The Document Foundation’s annual report for 2014 (40 interesting pages) is out.
It’s a gold mine:
“In mid October, The Document Foundation has received the 100,000th donation in 500 days, with an average of 200 donations per day. Donations are the main source of income for the project, and are key for the independence.
At the end of 2014, the estimated user base of LibreOffice is exceeding 80 million users worldwide, according to the number of Windows and OS X users pinging for updates, plus Linux users updating their software from repositories.
Throughout 2014 we diligently triaged hundreds of bug reports, with a goal of breaking the 500 bug barrier by Christmas. We broke the 500- and 400-bug mark, reaching 387 UNCONFIRMED bugs by the end of December. We’re now at historic lows, currently at 282, as we seek to continue the downward trend.
Since the start of the LibreOffice project, it’s been a challenge to stay on top of the incoming bug reports. Zooming far above 2,500 in 2012, we entered 2014 with a debt of over 1,100 UNCONFIRMED bugs. Throughout 2014 we diligently triaged hundreds of bug reports, with a goal of breaking the 500 bug barrier by Christmas. We broke the 500- and 400-bug mark, reaching 387 UNCONFIRMED bugs by the end of December. We’re now at historic lows,currently at 282, as we seek to continue the downward trend.
We run a total of 167 mailing lists in 38 languages, with about 20,000 subscribers from all over the world. The foundation’s website, as well as the LibreOffice site, both rely on SilverStripe as content management system, and serve their content in 50 languages to over 40 million unique visitors per year. The downloads of LibreOffice itself are distributed amongst 113 mirror servers all over
the world. On our server infrastructure, over 5 TB of data are stored redundantly and are regularly backed up.
Depending on the method applied, and what kind of files you count, the number of lines of code can vary, but according to open HUB, LibreOffice consists of 7.2 M lines of actual code, of which 82% are C++, and nearly 10M lines are commented-out code or empty lines. In 2014, the developer community managed to get the defect density as determined by Coverity to a rounded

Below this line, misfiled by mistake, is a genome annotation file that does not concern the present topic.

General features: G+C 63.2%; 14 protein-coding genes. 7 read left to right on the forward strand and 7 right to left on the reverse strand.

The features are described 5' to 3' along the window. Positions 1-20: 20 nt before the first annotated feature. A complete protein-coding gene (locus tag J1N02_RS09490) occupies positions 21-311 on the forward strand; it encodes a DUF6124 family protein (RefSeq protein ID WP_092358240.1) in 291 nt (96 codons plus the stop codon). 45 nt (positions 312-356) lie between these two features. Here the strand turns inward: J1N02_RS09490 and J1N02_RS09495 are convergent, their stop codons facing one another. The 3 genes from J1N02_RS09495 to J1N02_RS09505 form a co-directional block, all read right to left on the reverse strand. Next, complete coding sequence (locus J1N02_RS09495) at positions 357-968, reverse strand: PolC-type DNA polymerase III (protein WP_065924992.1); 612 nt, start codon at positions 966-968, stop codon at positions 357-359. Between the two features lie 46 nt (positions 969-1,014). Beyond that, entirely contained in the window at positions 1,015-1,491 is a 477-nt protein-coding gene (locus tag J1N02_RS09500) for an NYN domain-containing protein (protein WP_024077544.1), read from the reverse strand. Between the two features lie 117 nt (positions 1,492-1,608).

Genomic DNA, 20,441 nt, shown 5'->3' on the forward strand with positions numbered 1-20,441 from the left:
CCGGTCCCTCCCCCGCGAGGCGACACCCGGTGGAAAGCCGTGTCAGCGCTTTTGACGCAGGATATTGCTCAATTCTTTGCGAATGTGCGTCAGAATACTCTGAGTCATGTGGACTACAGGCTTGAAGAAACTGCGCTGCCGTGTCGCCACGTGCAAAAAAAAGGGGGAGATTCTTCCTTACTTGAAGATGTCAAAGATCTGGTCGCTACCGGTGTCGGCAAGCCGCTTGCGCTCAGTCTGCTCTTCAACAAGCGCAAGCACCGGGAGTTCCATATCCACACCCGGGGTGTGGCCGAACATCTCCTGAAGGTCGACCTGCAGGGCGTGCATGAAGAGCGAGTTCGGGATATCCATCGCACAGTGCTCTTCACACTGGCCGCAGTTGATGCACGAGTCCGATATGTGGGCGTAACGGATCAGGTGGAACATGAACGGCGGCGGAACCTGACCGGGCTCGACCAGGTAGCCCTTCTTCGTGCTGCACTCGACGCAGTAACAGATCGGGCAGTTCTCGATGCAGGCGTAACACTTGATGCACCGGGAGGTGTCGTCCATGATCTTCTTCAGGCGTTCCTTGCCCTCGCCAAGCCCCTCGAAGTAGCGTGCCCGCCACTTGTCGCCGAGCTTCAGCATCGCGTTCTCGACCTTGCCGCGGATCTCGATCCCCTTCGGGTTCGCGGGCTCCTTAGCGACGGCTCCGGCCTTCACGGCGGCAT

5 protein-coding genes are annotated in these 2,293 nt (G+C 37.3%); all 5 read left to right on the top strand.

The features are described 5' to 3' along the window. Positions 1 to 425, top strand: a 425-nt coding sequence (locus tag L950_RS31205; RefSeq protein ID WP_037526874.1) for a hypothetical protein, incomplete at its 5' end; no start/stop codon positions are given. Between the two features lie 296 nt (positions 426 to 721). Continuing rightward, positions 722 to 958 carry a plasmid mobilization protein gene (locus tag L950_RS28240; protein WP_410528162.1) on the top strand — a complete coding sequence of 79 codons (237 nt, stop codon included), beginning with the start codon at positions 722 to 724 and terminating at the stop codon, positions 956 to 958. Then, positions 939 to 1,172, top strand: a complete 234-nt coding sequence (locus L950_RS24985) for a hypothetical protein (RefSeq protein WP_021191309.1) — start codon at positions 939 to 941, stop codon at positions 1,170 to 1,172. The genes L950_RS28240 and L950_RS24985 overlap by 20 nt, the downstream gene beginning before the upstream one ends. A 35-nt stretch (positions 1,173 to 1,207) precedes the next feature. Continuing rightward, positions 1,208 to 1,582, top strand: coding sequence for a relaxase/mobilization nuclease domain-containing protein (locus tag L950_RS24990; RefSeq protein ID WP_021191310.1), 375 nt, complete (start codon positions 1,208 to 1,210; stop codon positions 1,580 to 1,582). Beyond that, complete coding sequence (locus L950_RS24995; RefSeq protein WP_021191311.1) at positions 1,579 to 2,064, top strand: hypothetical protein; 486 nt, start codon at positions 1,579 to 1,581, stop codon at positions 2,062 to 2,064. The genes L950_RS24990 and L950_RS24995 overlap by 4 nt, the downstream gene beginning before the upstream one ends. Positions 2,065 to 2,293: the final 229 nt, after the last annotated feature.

value of 0.00 (0.003515303 defects per 1000 lines of code as of November 2014).” Next to Linux or Android, LibreOffice is one of the most active FLOSS projects in the world. Arguably, it is one of the keys to liberating the desktop from Wintel as the office suite is one of Wintel’s key lock-ins for business. With moves to create a web-based version and one for Android/Linux, the future is bright however IT diversifies. Anyone considering the cost of IT should look at the office suite. Almost everyone uses one. I’ve used StarOffice, OpenOffice.org, LibreOffice and M$’s offerings and LibreOffice is definitely adequate for a huge slice of office/education/personal tasks. The viewer works even when one is mobile on Android/Linux. Thus, I don’t need to drag along a notebook when hunting or target-shooting, just a smartphone/GPS/camera/emergency-phone in my pocket. Life is sweet with LibreOffice.
In 2015, with huge growth seen in GNU/Linux usage on the web, it’s a sure thing that LibreOffice will continue to grow in popularity as many distros include it. There is only one feature I find lacking in LibreOffice, proper chart-styles. Despite using XML, which should separate style from content, LibreOffice still embeds the style in the content making life difficult. One has to use a template and copy/paste data rather than selecting a style and going at it. The present methods of modifying a chart involve a lot of useless clicking. GNUmeric is much better for me for now for stuff on this blog. Now that a lot of code has been fixed and QA is in place, it’s time this deficiency was fixed too.
Still, LibreOffice is one of the great bargains of our time, the whole world making and using and sharing its own office suite.